By Derek McManus, COO at O2 Every day, the world of technology advances. It breaks…Read more
The future of photo sharing: what's next after Instagram?
We’ve looked at where cameras have come from and where they’re going; but what about how you’ll be sharing and publishing your thousands of digital photos in the future? The O2 Gurus take a look at the image sharing phenomenon and give you a heads-up on what’s coming next.
Sharing your photos with friends, family, ex-colleagues, people you met at a wedding once and straight-up strangers has already become the norm. Facebook alone sees over 350 million new photos added every day, so working out who’s in what pictures is going to become more and more important.
Facebook’s tagging system is leading the way, with its optional facial recognition tech currently getting it right as often as it gets it wildly, hilariously wrong. The company says it has developed new software, known as DeepFace, that is 97.25% accurate at telling whether two photos are of the same face – that’s about the same level of accuracy as the human brain.
The possibilities of this are quite interesting. Potentially, you could allow Facebook to tag you in any photo in which you appear, even if you just show up in the background of a stranger’s holiday shots. And imagine being able to search for every photo of a particular person on the internet by face – it’s both strangely tempting and quite intimidating.
Many people are understandably a bit wary of Facebook or any company knowing them by face. It gives Facebook the potential to track users not only across the internet but through real life too. Because of these privacy concerns, it’s hard to tell how far facial recognition tech will go. But where Facebook leads others will follow, so expect to see more smart photo tagging tools coming in on other social networks and photo sharing sites.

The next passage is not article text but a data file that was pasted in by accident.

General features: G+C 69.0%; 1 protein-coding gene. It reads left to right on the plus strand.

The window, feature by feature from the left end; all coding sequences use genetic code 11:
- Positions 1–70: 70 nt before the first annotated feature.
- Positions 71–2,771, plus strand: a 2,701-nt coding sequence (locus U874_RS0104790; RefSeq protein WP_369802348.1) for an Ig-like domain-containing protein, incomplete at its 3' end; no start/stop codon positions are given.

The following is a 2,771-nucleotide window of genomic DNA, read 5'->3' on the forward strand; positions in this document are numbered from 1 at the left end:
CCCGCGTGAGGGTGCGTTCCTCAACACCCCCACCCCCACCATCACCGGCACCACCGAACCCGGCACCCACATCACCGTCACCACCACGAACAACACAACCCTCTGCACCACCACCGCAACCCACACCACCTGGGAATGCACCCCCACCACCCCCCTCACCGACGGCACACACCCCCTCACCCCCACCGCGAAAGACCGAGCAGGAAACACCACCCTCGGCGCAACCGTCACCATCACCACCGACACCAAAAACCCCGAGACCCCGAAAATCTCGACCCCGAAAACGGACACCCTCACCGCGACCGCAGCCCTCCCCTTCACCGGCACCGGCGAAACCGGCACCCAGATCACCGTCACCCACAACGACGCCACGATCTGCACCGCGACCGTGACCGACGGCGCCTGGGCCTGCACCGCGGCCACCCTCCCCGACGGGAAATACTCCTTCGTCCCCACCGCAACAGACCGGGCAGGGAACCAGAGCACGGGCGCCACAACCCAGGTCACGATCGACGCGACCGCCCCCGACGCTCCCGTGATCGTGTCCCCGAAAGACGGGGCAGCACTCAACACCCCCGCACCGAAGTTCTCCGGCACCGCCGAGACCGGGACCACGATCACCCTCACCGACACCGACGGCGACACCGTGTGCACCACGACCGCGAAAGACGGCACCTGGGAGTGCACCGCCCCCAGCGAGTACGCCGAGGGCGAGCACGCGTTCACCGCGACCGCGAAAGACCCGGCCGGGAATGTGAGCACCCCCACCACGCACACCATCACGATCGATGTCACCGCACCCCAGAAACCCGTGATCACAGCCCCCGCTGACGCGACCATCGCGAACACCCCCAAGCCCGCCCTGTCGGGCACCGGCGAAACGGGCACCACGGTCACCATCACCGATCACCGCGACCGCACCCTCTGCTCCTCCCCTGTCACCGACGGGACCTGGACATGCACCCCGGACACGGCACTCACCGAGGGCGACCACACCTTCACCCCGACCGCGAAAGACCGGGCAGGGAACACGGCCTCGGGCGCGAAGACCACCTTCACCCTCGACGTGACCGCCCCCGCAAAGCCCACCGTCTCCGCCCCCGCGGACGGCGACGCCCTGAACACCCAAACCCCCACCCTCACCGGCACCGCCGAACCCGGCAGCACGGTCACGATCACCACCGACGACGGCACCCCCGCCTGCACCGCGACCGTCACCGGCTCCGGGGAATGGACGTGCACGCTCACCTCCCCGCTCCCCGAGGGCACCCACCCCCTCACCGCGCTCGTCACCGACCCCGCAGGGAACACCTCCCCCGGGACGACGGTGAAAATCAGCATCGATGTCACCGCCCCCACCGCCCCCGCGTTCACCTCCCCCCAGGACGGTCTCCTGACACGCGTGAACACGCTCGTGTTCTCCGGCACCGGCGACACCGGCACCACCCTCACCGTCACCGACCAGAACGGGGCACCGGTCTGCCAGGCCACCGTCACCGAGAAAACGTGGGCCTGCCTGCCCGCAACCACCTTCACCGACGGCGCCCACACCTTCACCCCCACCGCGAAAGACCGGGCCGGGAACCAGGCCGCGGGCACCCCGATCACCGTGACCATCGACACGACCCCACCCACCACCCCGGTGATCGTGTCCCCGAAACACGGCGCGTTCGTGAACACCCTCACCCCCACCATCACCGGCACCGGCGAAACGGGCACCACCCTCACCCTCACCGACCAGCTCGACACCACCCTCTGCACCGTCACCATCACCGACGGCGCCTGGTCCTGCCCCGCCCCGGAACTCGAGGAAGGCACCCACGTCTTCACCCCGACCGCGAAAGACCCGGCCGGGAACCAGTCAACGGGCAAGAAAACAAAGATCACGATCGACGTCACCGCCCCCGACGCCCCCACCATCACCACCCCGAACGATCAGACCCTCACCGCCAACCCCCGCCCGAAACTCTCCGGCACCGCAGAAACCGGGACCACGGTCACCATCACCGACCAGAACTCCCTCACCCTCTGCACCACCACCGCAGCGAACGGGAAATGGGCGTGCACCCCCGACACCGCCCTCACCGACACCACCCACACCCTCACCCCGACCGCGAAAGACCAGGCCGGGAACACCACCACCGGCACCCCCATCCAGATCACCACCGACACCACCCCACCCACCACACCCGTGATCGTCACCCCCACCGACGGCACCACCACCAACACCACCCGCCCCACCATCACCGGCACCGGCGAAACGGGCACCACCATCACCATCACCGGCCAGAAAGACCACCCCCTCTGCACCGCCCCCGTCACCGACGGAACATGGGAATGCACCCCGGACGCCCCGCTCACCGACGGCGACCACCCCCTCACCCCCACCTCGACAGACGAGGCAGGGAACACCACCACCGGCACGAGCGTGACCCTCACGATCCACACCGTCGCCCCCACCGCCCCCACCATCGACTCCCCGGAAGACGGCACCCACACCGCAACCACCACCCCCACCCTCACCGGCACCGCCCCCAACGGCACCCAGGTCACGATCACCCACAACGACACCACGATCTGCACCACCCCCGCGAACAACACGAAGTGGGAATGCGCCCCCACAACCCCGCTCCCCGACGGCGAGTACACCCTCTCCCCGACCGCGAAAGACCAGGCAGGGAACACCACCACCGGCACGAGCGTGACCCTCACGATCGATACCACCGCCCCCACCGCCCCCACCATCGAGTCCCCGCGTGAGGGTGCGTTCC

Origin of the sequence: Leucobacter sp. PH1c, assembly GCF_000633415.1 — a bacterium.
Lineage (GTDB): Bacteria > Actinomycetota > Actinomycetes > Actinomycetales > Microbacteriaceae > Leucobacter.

Automated reminders of times gone by
Digital cameras have only really been mainstream for about 20 years, but how many photos have you amassed in that time? Now consider what that number will be in another 10 years. And then another and then another – realistically, how many of those thousands and thousands of photos are we going to dig back through to relive times gone by?
Automated apps that pick out photos from your past could make this a lot easier. Timehop, for example, sends you an automated reminder of what you were up to on the same day a year ago using your social media posts. We could start to see more apps using the metadata in your digital photos to serve up relevant photos on anniversaries, birthdays or when you visit a certain place.
The Internet of Things
It’s not just your smartphone that connects your photos directly to the internet: many cameras now come with built-in Wi-Fi receivers so you can upload directly from them. This skips the need to transfer photos to your desktop before you can do anything with them, and means cameras can interact directly with your other smart devices.
For example, smart photo frames could automatically pull in the best shots from your camera as soon as you get home. Further along the line, a receiver in the photo frame could register when a friend is visiting thanks to a signal given out by their smartwatch when they arrive. This signal would then trigger the frame to display a selection of photos of you and that friend together.
Having a drink in the kitchen instead of the lounge? The photo frame has worked that out thanks to its built-in movement sensors, and has told your fridge to display the photos on its built-in screen instead. And if your friend comments that she particularly likes one of the photos, the fridge can upload it to Facebook, tagging her in it as it does so.
Something that hasn’t been invented yet
Cast your mind back to the bright and over-exposed days before Instagram, when all your digital photos were too harsh and realistic to show off. Instagram came out of nowhere and now we can’t imagine ever not applying retro filters to our photos and sharing them directly with friends.
The next big thing in photo sharing is probably still just a twinkle in a developer’s eye, but before long we’ll be wondering how we ever lived without it.
Do you share your digital photos or do you prefer keeping them private? Tweet us at @O2 or leave a comment below and let us know what you think.
For more on how technology is changing the world of photography, tune in to LBC Radio on Saturday at 8.30pm when O2 Guru Davina will be talking about the best camera tech. Find out more here.